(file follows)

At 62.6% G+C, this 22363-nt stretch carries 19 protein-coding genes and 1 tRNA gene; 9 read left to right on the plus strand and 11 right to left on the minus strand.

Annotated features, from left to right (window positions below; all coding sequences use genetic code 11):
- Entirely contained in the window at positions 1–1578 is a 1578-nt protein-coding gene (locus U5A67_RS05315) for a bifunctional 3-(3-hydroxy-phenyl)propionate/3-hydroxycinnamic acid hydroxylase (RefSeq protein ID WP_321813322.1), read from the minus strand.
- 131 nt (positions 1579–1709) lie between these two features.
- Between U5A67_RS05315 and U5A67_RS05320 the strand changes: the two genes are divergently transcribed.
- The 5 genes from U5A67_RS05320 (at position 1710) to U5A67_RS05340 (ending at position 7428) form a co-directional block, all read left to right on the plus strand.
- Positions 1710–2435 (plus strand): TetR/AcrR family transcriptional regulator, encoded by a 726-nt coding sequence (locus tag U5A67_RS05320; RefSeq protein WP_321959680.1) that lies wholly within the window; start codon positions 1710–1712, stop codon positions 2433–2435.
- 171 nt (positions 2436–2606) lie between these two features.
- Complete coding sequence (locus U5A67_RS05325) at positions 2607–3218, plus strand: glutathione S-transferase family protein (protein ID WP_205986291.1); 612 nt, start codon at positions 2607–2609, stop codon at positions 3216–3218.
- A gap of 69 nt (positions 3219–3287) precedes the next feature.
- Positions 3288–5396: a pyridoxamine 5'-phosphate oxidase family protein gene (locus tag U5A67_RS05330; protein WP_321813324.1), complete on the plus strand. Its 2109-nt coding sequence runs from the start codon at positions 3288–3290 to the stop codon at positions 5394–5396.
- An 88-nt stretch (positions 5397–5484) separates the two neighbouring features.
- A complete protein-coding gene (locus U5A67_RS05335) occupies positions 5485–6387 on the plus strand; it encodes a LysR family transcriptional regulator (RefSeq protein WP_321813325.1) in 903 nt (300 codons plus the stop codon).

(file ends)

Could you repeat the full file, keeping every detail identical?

At 62.6% G+C, this 22363-nt stretch carries 19 protein-coding genes and 1 tRNA gene; 9 read left to right on the plus strand and 11 right to left on the minus strand.

Annotated features, from left to right (window positions below; all coding sequences use genetic code 11):
- Entirely contained in the window at positions 1–1578 is a 1578-nt protein-coding gene (locus U5A67_RS05315) for a bifunctional 3-(3-hydroxy-phenyl)propionate/3-hydroxycinnamic acid hydroxylase (RefSeq protein ID WP_321813322.1), read from the minus strand.
- 131 nt (positions 1579–1709) lie between these two features.
- Between U5A67_RS05315 and U5A67_RS05320 the strand changes: the two genes are divergently transcribed.
- The 5 genes from U5A67_RS05320 (at position 1710) to U5A67_RS05340 (ending at position 7428) form a co-directional block, all read left to right on the plus strand.
- Positions 1710–2435 (plus strand): TetR/AcrR family transcriptional regulator, encoded by a 726-nt coding sequence (locus tag U5A67_RS05320; RefSeq protein WP_321959680.1) that lies wholly within the window; start codon positions 1710–1712, stop codon positions 2433–2435.
- 171 nt (positions 2436–2606) lie between these two features.
- Complete coding sequence (locus U5A67_RS05325) at positions 2607–3218, plus strand: glutathione S-transferase family protein (protein ID WP_205986291.1); 612 nt, start codon at positions 2607–2609, stop codon at positions 3216–3218.
- A gap of 69 nt (positions 3219–3287) precedes the next feature.
- Positions 3288–5396: a pyridoxamine 5'-phosphate oxidase family protein gene (locus tag U5A67_RS05330; protein WP_321813324.1), complete on the plus strand. Its 2109-nt coding sequence runs from the start codon at positions 3288–3290 to the stop codon at positions 5394–5396.
- An 88-nt stretch (positions 5397–5484) separates the two neighbouring features.
- A complete protein-coding gene (locus U5A67_RS05335) occupies positions 5485–6387 on the plus strand; it encodes a LysR family transcriptional regulator (RefSeq protein WP_321813325.1) in 903 nt (300 codons plus the stop codon).